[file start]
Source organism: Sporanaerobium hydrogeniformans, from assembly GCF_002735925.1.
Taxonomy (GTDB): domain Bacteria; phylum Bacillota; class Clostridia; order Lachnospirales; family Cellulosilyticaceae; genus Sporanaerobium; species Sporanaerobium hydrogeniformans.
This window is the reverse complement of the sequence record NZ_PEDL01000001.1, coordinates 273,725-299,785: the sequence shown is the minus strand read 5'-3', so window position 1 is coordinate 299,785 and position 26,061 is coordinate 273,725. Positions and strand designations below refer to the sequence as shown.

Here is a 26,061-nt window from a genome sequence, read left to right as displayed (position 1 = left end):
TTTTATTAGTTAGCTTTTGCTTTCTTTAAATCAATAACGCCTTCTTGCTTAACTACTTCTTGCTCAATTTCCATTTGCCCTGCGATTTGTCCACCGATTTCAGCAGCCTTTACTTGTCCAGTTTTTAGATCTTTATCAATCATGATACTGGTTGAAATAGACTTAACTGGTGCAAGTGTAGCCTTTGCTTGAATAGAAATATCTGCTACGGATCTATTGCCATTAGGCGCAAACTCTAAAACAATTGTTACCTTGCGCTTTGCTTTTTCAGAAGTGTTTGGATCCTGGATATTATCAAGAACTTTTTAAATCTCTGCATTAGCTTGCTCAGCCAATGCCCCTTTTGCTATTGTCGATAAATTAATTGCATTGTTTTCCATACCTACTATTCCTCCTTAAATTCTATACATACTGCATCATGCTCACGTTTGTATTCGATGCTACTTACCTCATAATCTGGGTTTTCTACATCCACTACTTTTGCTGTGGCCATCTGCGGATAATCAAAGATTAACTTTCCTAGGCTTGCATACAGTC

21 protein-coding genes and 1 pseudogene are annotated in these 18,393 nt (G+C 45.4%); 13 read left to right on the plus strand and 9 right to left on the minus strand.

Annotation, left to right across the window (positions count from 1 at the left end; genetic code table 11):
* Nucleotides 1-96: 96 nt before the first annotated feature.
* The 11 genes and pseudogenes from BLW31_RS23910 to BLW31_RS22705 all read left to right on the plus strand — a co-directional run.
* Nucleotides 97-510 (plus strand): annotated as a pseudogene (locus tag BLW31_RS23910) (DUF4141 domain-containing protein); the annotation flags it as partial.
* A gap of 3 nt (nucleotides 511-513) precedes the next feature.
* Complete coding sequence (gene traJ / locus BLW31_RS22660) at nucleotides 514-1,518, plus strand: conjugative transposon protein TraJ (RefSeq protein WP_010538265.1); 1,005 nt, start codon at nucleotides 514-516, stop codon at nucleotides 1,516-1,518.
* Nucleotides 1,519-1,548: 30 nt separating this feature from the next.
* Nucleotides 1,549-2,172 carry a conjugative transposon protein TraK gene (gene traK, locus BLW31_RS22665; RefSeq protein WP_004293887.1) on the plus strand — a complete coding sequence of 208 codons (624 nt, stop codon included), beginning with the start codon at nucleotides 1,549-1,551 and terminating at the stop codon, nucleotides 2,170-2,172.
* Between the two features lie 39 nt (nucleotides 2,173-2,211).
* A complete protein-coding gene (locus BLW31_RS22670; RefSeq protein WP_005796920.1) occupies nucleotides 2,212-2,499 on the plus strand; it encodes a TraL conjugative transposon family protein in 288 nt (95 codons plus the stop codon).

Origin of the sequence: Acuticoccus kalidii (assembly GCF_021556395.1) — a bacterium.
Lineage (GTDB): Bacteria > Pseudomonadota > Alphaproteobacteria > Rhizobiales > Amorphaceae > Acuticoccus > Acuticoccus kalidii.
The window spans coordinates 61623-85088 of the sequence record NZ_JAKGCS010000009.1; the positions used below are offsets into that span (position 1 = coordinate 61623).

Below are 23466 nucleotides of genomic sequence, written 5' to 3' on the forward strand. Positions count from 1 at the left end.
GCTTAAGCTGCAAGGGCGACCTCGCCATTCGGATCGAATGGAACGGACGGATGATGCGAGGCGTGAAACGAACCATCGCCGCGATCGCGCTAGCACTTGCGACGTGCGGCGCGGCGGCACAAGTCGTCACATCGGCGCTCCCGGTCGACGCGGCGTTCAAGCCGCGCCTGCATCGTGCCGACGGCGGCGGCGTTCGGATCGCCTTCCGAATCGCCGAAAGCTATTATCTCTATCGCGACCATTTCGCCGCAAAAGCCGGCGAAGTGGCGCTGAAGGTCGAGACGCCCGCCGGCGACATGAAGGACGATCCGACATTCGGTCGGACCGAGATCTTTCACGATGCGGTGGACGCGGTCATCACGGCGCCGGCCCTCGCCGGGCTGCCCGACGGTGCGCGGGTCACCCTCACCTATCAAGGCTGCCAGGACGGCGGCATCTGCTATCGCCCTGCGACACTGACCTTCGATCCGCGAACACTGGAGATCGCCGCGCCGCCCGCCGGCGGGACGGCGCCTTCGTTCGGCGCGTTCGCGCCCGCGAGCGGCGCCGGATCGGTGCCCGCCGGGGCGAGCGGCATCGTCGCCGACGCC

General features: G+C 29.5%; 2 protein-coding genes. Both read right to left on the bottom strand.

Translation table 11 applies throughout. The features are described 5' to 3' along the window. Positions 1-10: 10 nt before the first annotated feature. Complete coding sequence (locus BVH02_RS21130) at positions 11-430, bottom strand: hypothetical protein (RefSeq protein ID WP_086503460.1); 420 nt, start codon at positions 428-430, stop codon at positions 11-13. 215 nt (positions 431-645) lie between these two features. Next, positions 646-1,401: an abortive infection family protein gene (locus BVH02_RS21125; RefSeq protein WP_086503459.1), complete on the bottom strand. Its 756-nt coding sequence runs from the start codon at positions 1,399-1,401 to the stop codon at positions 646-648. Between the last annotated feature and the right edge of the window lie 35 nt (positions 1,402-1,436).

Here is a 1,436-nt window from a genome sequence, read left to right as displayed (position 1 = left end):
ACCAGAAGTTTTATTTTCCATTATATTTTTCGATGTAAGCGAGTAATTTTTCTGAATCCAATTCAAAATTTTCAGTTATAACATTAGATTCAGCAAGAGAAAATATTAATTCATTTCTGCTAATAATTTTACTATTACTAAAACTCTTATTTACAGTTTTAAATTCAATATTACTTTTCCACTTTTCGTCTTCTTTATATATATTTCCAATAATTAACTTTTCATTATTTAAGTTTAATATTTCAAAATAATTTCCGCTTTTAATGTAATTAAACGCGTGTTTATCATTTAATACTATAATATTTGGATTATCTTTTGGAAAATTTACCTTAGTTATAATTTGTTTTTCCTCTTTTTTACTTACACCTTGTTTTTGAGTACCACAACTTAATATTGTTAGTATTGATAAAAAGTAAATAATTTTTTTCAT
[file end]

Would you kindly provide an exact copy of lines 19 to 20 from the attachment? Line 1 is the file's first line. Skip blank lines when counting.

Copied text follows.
The window spans coordinates 61623-85088 of the sequence record NZ_JAKGCS010000009.1; the positions used below are offsets into that span (position 1 = coordinate 61623).

Below are 23466 nucleotides of genomic sequence, written 5' to 3' on the forward strand. Positions count from 1 at the left end.